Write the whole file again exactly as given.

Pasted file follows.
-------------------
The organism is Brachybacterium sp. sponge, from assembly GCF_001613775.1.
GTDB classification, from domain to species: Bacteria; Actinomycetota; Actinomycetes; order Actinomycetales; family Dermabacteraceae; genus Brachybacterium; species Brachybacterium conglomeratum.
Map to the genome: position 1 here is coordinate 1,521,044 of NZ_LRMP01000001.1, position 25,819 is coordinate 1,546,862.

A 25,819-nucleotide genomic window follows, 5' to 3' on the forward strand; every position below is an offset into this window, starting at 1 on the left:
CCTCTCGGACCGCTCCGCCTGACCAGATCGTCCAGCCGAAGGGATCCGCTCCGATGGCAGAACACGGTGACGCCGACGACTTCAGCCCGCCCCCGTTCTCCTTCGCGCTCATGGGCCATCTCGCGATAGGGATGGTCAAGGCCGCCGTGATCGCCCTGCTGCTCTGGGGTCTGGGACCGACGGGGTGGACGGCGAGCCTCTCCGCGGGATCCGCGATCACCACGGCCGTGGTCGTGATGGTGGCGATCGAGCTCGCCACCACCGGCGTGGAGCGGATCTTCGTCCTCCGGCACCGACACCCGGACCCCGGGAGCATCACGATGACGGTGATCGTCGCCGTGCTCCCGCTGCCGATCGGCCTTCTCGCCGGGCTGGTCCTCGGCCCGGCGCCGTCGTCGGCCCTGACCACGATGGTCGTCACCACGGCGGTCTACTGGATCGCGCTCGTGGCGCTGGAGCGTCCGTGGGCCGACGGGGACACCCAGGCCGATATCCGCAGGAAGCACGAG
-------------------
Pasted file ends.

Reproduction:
The organism is Brachybacterium sp. sponge, from assembly GCF_001613775.1.
GTDB classification, from domain to species: Bacteria; Actinomycetota; Actinomycetes; order Actinomycetales; family Dermabacteraceae; genus Brachybacterium; species Brachybacterium conglomeratum.
Map to the genome: position 1 here is coordinate 1,521,044 of NZ_LRMP01000001.1, position 25,819 is coordinate 1,546,862.

A 25,819-nucleotide genomic window follows, 5' to 3' on the forward strand; every position below is an offset into this window, starting at 1 on the left:
CCTCTCGGACCGCTCCGCCTGACCAGATCGTCCAGCCGAAGGGATCCGCTCCGATGGCAGAACACGGTGACGCCGACGACTTCAGCCCGCCCCCGTTCTCCTTCGCGCTCATGGGCCATCTCGCGATAGGGATGGTCAAGGCCGCCGTGATCGCCCTGCTGCTCTGGGGTCTGGGACCGACGGGGTGGACGGCGAGCCTCTCCGCGGGATCCGCGATCACCACGGCCGTGGTCGTGATGGTGGCGATCGAGCTCGCCACCACCGGCGTGGAGCGGATCTTCGTCCTCCGGCACCGACACCCGGACCCCGGGAGCATCACGATGACGGTGATCGTCGCCGTGCTCCCGCTGCCGATCGGCCTTCTCGCCGGGCTGGTCCTCGGCCCGGCGCCGTCGTCGGCCCTGACCACGATGGTCGTCACCACGGCGGTCTACTGGATCGCGCTCGTGGCGCTGGAGCGTCCGTGGGCCGACGGGGACACCCAGGCCGATATCCGCAGGAAGCACGAG